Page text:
Fixed-rate mortgages to boost Saudi Arabia’s home ownership

Residential properties in Riyadh. The Saudi government aims to boost home ownership among citizens from 50 percent to 60 percent. (Shutterstock)
Updated 13 June 2018
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Fixed-rate mortgages to boost Saudi Arabia’s home ownership

  • SRC plans to roll out new funding to the Kingdom’s lenders, which means buyers will no longer be held hostage to US interest rate movements
  • SRC estimates there are just 160,000 mortgages outstanding in a population of more than 31 million

LONDON: Saudi home buyers will be able to tap long-term, fixed-rate mortgages for the first time as part of a $32 billion push to raise home ownership.
The Saudi Real Estate Refinance Company (SRC) plans to roll out new funding to the Kingdom’s lenders, which in effect means buyers will no longer be held hostage to US interest rate movements.
The Public Investment Fund-backed finance company will soon be able to support long-term, fixed-rate mortgages and also plans to launch its first debt issuance next month, CEO Fabrice Susini told Arab News.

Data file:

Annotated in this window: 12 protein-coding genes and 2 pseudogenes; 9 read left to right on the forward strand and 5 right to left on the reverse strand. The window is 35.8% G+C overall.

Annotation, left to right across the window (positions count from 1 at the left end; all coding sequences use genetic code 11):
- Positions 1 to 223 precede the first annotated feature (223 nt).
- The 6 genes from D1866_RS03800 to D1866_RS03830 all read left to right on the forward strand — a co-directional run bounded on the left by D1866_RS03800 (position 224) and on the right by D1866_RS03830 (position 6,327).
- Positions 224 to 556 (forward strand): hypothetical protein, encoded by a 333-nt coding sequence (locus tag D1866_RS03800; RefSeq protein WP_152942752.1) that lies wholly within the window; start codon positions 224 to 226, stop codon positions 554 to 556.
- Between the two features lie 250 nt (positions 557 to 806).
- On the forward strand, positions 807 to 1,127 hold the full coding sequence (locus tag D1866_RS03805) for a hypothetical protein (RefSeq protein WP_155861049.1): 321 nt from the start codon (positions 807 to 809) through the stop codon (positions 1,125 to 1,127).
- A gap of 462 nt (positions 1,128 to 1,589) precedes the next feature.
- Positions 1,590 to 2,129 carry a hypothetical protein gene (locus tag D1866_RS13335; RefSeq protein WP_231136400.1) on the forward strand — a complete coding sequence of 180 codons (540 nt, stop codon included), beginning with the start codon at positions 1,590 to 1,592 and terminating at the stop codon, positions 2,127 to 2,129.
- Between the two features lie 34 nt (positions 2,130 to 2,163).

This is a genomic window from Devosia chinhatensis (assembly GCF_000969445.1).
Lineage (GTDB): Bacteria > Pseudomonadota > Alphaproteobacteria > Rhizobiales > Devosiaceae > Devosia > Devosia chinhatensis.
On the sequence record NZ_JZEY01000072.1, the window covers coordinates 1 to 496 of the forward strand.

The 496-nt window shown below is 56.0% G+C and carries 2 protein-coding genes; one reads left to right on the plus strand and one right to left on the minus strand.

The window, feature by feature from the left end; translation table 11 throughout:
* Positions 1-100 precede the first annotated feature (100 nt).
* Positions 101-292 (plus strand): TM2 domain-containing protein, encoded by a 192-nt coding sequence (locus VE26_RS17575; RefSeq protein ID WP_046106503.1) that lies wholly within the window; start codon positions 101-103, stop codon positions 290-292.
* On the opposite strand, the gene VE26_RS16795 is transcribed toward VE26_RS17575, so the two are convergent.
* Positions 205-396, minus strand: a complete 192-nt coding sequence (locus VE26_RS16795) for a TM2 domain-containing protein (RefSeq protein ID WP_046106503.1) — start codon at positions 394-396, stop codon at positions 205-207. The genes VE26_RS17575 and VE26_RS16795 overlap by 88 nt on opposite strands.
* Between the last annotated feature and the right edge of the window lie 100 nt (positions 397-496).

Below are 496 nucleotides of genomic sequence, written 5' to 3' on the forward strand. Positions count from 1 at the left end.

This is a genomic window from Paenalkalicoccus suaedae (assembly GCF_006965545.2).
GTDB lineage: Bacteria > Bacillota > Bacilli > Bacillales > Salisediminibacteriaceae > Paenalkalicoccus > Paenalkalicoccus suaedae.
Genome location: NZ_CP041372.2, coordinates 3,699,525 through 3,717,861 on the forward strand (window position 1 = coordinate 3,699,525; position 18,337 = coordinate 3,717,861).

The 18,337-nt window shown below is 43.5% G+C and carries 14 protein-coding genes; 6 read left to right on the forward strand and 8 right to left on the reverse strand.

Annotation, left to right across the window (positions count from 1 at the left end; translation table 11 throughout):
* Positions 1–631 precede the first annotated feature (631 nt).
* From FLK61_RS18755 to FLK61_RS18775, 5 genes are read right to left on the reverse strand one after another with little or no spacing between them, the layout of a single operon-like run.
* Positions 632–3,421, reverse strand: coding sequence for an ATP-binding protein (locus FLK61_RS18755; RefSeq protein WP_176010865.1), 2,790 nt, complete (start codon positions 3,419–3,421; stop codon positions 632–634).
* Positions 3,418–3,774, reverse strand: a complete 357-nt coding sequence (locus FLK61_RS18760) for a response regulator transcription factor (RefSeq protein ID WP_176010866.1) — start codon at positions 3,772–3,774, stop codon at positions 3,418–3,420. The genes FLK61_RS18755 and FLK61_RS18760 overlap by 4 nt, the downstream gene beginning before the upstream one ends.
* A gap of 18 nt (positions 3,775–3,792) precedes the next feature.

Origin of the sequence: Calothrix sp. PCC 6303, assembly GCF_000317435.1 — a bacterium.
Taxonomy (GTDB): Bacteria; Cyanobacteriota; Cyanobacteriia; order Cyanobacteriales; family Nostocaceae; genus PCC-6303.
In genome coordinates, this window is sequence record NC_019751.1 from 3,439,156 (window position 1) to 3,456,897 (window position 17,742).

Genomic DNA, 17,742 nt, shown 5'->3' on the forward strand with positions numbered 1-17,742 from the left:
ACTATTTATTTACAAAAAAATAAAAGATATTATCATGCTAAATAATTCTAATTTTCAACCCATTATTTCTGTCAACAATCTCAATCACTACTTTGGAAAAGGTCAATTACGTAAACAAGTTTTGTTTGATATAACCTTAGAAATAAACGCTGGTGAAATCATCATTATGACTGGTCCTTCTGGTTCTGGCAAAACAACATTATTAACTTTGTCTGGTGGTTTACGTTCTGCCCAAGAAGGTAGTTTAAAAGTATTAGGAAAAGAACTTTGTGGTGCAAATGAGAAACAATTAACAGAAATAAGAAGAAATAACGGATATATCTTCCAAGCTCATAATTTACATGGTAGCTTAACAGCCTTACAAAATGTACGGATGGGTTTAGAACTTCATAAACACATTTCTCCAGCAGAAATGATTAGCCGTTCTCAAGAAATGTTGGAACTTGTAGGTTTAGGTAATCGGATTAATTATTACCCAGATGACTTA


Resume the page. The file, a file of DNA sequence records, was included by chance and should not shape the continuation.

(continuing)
Gulf economies with currencies pegged to the US dollar typically raise and lower interest rates in tandem with the Fed.
Interbank borrowing rates in Saudi Arabia and the UAE for example have been ticking up in line with US interest rates — making loans more expensive to repay.

Saudi Arabia wants to boost its primary home loans market from SR290 billion to SR500 billion by the end of the decade and to as much as SR800 billion in 10 years.

While floating rates can sometimes reward borrowers, they can also punish them when rates begin to rise.
The current cycle of rising US interest rates comes at a time of sluggish growth and property market weakness across the Gulf.